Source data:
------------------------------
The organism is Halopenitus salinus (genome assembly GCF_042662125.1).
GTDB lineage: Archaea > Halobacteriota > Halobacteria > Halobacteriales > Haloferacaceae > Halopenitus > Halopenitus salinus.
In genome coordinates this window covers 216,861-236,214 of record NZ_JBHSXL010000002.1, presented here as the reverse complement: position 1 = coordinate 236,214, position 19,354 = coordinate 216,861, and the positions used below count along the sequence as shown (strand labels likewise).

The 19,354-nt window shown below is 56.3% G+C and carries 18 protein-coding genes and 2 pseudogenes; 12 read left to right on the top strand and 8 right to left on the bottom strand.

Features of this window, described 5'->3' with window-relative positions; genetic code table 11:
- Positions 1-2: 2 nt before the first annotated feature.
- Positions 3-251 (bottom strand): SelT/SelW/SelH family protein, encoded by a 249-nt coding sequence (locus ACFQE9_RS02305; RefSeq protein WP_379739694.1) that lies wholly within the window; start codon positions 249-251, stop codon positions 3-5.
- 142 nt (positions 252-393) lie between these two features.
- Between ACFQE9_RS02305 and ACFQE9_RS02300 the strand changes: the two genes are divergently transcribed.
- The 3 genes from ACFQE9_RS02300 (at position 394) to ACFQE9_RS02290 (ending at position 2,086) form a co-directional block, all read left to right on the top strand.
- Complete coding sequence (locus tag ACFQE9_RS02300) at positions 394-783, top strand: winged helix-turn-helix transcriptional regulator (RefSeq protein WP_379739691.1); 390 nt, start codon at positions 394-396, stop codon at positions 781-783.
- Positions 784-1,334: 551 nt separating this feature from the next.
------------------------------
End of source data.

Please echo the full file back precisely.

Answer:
The organism is Halopenitus salinus (genome assembly GCF_042662125.1).
GTDB lineage: Archaea > Halobacteriota > Halobacteria > Halobacteriales > Haloferacaceae > Halopenitus > Halopenitus salinus.
In genome coordinates this window covers 216,861-236,214 of record NZ_JBHSXL010000002.1, presented here as the reverse complement: position 1 = coordinate 236,214, position 19,354 = coordinate 216,861, and the positions used below count along the sequence as shown (strand labels likewise).

The 19,354-nt window shown below is 56.3% G+C and carries 18 protein-coding genes and 2 pseudogenes; 12 read left to right on the top strand and 8 right to left on the bottom strand.

Features of this window, described 5'->3' with window-relative positions; genetic code table 11:
- Positions 1-2: 2 nt before the first annotated feature.
- Positions 3-251 (bottom strand): SelT/SelW/SelH family protein, encoded by a 249-nt coding sequence (locus ACFQE9_RS02305; RefSeq protein WP_379739694.1) that lies wholly within the window; start codon positions 249-251, stop codon positions 3-5.
- 142 nt (positions 252-393) lie between these two features.
- Between ACFQE9_RS02305 and ACFQE9_RS02300 the strand changes: the two genes are divergently transcribed.
- The 3 genes from ACFQE9_RS02300 (at position 394) to ACFQE9_RS02290 (ending at position 2,086) form a co-directional block, all read left to right on the top strand.
- Complete coding sequence (locus tag ACFQE9_RS02300) at positions 394-783, top strand: winged helix-turn-helix transcriptional regulator (RefSeq protein WP_379739691.1); 390 nt, start codon at positions 394-396, stop codon at positions 781-783.
- Positions 784-1,334: 551 nt separating this feature from the next.